Communities near Orange are having their water tanks tested for heavy metal contamination by NSW Health after private testing showed elevated levels of lead and other heavy metals. There are concerns that the nearby Cadia goldmine, operated by Newcrest Mining, has inadequate dust controls following a $15,000 dollar fine by the EPA last year.
The increasing extraction of minerals throughout the inland of NSW is putting many communities at risk from similar heavy metal pollution via airborne dust and water contamination. The proposed Bowdens Silver Mine near Mudgee and the Tomingley Gold Mine near Dubbo are other sites that will disturb significant quantities of lead ore that is proposed to be stored in tailings dams that can experience ‘dust lift events’. Many properties throughout these areas rely on rainwater tanks that collect water from roofs that are exposed to accumulation of dust from nearby disturbances.
Greens MP Sue Higginson and spokesperson for mining, coal and gas said “The exposure of communities near Orange to heavy metals in their private water supply should ring alarm bells for the NSW Government that there must be much tighter controls over mineral extraction projects throughout NSW,
“Newcrest Mining has said that heavy metals landing on nearby properties are inconsistent with their air quality testing results, but lead doesn’t just come from nowhere and they have already been fined for inadequate dust controls on tailings ponds that hold lead and other mining by products,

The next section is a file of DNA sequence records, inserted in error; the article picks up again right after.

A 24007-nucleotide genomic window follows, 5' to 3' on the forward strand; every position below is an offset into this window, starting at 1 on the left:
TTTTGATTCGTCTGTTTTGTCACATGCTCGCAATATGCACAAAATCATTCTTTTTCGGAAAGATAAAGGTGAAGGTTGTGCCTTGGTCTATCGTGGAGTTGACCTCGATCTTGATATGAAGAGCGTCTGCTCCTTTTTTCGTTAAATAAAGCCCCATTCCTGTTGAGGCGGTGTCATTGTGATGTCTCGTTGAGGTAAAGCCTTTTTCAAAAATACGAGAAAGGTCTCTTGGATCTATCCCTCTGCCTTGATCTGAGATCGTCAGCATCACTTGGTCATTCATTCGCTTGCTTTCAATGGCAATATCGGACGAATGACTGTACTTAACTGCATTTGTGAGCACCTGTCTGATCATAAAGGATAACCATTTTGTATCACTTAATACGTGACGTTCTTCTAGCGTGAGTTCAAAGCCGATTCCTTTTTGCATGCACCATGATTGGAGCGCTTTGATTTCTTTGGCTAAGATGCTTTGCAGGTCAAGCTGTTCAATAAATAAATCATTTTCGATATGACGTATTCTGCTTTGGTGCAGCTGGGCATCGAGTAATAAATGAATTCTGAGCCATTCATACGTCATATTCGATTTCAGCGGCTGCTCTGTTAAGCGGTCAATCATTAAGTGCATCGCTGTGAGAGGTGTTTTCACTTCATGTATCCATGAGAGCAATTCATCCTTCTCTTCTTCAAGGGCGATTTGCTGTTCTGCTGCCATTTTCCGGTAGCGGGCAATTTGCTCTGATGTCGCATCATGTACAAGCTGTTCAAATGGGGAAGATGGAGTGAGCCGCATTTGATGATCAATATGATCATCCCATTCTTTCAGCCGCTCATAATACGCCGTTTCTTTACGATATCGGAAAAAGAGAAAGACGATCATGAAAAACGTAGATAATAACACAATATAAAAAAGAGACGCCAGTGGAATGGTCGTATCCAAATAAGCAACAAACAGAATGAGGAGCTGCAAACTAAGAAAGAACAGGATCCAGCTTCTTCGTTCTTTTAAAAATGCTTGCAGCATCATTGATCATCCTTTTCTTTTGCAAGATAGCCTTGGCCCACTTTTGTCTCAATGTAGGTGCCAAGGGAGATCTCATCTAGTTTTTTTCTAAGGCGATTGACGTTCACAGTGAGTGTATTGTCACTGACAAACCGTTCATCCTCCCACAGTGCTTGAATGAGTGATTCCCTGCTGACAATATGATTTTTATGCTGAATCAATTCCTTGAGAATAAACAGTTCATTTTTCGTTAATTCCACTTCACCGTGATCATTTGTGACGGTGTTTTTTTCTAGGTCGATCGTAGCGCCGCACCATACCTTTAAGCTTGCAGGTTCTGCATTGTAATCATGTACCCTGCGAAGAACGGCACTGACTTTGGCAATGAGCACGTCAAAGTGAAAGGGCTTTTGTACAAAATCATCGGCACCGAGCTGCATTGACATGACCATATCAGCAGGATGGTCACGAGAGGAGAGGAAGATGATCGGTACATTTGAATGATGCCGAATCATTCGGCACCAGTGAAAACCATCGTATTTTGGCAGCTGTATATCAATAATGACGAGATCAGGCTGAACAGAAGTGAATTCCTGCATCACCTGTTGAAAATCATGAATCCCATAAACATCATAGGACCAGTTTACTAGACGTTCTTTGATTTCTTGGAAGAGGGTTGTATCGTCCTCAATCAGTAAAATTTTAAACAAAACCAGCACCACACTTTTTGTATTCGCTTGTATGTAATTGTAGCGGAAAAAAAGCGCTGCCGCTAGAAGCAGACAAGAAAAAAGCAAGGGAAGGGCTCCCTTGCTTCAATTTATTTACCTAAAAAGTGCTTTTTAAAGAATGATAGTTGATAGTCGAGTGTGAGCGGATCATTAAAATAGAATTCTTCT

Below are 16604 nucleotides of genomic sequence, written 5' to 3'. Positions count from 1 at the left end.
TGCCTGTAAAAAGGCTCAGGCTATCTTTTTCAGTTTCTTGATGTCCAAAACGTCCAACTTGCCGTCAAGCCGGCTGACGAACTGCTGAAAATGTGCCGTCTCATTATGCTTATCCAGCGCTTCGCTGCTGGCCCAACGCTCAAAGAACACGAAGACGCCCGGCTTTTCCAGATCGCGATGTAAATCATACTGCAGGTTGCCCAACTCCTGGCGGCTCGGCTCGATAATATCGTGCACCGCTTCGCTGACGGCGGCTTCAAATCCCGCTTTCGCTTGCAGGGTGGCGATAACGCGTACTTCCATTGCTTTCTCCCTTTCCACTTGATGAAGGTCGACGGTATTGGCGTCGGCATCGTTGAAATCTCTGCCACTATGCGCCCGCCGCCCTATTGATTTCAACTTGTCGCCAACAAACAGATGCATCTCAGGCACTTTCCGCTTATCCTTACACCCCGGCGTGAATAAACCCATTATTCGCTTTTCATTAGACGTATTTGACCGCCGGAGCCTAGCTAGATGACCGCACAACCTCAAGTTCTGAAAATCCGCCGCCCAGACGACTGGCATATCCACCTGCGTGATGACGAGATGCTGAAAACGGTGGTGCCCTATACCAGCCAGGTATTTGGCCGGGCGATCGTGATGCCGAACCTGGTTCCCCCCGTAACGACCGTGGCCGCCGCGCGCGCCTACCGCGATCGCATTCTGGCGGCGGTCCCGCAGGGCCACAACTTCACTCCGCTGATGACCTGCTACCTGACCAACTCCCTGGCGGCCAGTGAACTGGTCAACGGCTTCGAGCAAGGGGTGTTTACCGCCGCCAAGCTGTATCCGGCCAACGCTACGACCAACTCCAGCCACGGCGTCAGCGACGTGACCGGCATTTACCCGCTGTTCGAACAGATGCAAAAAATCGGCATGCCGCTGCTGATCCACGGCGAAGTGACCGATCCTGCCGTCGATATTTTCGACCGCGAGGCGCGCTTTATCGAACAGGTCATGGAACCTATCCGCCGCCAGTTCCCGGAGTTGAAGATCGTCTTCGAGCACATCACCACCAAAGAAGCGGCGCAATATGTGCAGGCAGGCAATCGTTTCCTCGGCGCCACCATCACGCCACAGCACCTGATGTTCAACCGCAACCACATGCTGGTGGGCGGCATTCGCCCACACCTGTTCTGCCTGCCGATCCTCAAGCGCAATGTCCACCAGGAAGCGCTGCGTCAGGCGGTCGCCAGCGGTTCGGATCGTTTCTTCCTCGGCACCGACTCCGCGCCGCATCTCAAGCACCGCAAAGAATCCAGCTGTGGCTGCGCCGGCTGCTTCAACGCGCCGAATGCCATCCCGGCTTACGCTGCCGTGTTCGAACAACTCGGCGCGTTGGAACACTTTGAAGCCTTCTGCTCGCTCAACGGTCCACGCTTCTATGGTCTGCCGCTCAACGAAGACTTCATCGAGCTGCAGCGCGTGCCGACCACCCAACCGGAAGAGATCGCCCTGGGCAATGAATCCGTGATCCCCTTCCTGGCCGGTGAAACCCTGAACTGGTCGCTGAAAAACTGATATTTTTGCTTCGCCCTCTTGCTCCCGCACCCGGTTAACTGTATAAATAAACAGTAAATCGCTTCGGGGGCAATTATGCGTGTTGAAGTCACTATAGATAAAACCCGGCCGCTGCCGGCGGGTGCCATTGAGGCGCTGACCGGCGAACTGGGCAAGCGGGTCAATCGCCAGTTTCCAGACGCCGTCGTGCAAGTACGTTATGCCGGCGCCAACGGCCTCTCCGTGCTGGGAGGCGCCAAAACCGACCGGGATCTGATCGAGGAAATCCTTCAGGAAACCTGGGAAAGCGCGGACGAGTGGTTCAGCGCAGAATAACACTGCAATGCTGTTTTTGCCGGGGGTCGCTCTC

“The proposed silver mine near Mudgee will be operating just 2 kilometres from the local primary school where rainwater is collected for use on school gardens. It is unacceptable that young children could be exposed to lead contaminated dust in their school vegie garden and the only real regulatory deterrent for a mine operator is just a small fine,
“We are talking about permanent, lifelong impacts to a person's health if they are exposed to lead or other heavy metals and especially for young people and children. If this dust is settling on people’s roofs, then it can be assumed that it is settling in homes and across the environment on vegetation, in waterways and on bare ground as well, we could be looking at a genuine catastrophe near these mine sites and the NSW Government needs to respond,
“Mining operations must be contained and if they cannot guarantee that their operations do not pose a risk to the health of local communities then they must not be allowed to proceed. It is very concerning to think that the current mineral extraction boom could leave a legacy of lead contaminated land and water across significant parts of inland NSW for generations to come,
“If these mineral extraction projects are absolutely necessary, then there must be much greater oversight with stronger focus on preventing any harm. If harm can’t be prevented, then projects should not be able to go ahead, or operators should have to cease operations and rehabilitate the site. As an immediate step fines and penalties should be significantly increased because it’s the deterrent impact of fines that help communities, not taking money from companies which have money in abundance.
“If NSW Health confirm the presence of lead in the private water supply of local residents, then the NSW Government must investigate completely and put all of the options on the table for controlling this pollution.
For media comment contact: Sue Higginson on 0428 227 363